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British Doctors Fear Repercussions Of Sharing EMR Data With Patients

Posted on April 19, 2013 I Written By

Anne Zieger is a healthcare journalist who has written about the industry for 30 years. Her work has appeared in all of the leading healthcare industry publications, and she's served as editor in chief of several healthcare B2B sites.

Like their American counterparts, British doctors fear giving patients too much access to their electronic health records, according to a new survey.

The survey was conducted by a non-profit group called the Medical Protection Society, which provides professional indemnity coverage to doctors, dentists and health professionals globally.

Researchers there found that 75 percent of patients responding to the survey want medical records to be written in “simple language” that patients can read without help, according to the British Journal of Healthcare Computing.

Doctors, on the other hand, aren’t so keen on the idea, with only 21 percent agreeing that medical records should be written in this manner. Moreover, 84 percent of physician respondents were afraid that sharing data would complicate their relationship with patients and potentially turn out to be a time sink.

It’s not so much that doctors fear sharing information with patients. Physicians seemed to agree that it’s good when patients understand their records and can make better decisions about their own care.

But it seems that doctors and patients have different expectations as to how to manage that sharing. While patients want readable records, physicians worry that it’ll be difficult to write records accurately if they have to avoid clinical terms, jargon, acronyms and shorthand that might confuse patients.

In fact, they believe that writing a record in non-professional English might cause those records to grow considerably longer while offering less value to other professionals, the BJHC reports.

To avoid such problems, it will be important to introduce comprehensive educational support for both doctors and patients, the researchers concluded.

Lose Weight and Win Money With DietBet

Posted on I Written By

Katie Clark is originally from Colorado and currently lives in Utah with her husband and son. She writes primarily for Smart Phone Health Care, but contributes to several Health Care Scene blogs, including EMR Thoughts, EMR and EHR, and EMR and HIPAA. She enjoys learning about Health IT and mHealth, and finding ways to improve her own health along the way.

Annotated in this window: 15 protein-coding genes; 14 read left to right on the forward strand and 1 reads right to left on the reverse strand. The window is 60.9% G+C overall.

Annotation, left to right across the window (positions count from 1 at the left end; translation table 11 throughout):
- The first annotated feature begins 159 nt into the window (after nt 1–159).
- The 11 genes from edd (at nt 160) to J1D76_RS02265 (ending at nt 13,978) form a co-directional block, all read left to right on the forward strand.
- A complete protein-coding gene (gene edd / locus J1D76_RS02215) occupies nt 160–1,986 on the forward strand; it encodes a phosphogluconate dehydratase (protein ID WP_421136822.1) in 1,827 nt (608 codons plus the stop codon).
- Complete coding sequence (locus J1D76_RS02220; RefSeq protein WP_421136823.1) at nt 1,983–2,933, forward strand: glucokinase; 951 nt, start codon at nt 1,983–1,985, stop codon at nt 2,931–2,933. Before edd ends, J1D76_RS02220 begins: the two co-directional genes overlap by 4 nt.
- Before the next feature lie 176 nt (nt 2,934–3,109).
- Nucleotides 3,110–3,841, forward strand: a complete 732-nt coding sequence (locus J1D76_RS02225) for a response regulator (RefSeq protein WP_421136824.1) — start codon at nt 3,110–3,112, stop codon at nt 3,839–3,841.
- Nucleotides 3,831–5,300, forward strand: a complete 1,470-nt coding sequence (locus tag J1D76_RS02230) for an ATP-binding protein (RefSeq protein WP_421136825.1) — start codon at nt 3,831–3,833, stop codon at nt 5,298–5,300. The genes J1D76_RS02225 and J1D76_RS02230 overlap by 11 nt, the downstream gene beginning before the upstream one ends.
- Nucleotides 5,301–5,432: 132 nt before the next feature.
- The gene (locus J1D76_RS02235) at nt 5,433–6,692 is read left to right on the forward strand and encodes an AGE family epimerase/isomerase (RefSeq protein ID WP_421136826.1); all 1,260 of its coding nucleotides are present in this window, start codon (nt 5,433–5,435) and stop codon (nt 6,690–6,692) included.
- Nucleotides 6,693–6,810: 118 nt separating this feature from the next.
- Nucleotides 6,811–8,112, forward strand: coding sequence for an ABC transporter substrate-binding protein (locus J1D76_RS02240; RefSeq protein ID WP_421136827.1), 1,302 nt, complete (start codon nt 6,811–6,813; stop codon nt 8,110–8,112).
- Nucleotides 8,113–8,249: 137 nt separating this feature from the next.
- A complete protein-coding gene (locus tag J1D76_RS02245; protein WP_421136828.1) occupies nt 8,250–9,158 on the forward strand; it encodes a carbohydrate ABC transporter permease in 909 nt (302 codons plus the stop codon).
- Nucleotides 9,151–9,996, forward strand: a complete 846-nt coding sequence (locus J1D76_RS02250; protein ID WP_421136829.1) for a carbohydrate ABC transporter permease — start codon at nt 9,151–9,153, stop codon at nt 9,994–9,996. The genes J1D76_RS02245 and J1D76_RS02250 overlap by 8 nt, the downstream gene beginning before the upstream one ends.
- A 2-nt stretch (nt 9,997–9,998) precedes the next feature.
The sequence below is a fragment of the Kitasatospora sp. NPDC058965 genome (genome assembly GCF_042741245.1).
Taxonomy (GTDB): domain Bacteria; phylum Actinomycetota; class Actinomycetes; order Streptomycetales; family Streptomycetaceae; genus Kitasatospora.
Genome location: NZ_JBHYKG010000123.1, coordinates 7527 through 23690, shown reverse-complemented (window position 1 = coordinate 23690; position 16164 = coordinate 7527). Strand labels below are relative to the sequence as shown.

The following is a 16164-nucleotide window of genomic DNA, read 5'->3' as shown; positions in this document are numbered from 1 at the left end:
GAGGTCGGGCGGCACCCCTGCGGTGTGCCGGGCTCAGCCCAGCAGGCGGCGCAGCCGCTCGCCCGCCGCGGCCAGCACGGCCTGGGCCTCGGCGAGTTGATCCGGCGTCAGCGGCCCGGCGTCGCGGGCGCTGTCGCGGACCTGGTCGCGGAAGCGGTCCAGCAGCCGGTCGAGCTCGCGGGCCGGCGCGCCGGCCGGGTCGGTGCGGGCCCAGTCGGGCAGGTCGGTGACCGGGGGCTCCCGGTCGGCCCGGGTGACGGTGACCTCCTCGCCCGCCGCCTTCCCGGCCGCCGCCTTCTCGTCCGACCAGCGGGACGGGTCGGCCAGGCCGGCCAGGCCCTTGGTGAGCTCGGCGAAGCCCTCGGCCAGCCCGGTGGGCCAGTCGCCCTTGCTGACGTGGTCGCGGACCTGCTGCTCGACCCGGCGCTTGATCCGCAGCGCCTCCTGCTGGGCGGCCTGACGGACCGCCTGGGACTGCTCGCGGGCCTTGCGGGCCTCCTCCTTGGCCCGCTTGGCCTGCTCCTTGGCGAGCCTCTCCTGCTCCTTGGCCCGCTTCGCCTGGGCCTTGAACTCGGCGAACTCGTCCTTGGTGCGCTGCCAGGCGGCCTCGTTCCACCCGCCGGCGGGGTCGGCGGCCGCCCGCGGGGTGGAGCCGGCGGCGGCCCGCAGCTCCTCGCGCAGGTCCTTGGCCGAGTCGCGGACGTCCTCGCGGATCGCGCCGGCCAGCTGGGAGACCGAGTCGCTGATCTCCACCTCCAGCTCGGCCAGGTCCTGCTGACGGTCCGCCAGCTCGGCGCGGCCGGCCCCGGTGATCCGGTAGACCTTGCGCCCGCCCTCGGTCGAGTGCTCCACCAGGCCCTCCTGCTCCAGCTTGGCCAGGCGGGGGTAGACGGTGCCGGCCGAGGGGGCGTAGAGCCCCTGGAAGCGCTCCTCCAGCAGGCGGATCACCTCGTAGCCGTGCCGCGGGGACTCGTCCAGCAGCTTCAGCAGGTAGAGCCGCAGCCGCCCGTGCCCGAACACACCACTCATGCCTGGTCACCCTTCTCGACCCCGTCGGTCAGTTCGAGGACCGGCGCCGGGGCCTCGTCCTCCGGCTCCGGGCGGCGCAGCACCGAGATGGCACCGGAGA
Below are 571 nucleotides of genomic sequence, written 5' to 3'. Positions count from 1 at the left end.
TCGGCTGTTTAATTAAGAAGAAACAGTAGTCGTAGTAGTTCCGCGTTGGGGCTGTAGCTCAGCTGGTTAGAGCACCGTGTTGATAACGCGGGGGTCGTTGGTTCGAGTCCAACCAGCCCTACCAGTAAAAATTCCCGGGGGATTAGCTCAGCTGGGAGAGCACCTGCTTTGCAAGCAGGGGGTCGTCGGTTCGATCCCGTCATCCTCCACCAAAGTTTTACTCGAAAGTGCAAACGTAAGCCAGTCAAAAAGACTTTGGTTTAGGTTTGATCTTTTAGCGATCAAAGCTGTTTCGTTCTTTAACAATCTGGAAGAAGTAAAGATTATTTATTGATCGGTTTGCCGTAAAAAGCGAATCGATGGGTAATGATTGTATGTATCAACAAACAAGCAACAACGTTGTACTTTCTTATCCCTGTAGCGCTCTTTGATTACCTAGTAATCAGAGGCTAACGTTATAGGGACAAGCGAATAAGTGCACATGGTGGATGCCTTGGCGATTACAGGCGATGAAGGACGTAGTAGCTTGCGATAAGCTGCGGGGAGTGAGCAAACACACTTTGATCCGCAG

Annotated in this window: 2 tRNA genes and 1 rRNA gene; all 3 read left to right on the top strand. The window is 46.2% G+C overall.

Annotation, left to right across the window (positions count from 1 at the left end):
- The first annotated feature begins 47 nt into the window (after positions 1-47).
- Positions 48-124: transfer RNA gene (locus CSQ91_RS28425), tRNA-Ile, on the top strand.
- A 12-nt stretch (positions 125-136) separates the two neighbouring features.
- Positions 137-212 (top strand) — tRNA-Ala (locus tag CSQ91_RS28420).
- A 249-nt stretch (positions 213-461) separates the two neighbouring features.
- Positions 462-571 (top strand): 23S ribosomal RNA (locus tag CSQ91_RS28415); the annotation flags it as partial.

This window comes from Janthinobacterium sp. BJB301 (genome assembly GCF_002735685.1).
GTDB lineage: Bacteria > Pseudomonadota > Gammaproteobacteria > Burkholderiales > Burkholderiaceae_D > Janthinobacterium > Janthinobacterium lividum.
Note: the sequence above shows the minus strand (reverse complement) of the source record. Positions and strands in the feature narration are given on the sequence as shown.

After I posted about the study that found financial incentives to be a good motivator for weight loss, I have been on the lookout for more websites popping up like Gym Pact. I was curious to see how much something like this would motivate me, and since I no longer belong to a gym, Gym Pact was out of the question. Well, today a friend of my sent me an invitation to a website called DietBet, and I was immediately intrigued.

DietBet is a 4-week program, where participants need to lose 4% of their body weight (or more) in order to get any of the “pot.” You can create your own challenge, or join someone else’s, and pay a certain sum of money to participate. For instance, the one I joined was $25. And let me tell you, I’m more motivated than ever before to lose weight, even just to get back my $25.

Whenever a new person enters your group, the pot rises. I was looking at the top game, and it’s at almost $9,000. I wouldn’t mind being part of that group! When the date arrives for the contest to begin, you have to take two photos  — one full length photo of you on a scale in “airport security” attire, and one of the scale, the number on it, and a piece of paper with a weigh-in word, to prove it’s actually you. I was wondering how they would do this, actually, and it seems like they’ve got it under control! These photos are kept private, and you don’t have to share your weight with the others in the competition.

During the competition, you can post photos, write comments, and just interact with others in the game. There is also an iPhone app companion for the game, which I thought was nice.  Starting on the last day of the competition, you have 48 hours to “weigh out”

I really believe that money is a great motivator for just about anything, and I’m interested to see if I actually have any success using this site. (PS, if you want to join in, my group starts on April 29th. The more the merrier!)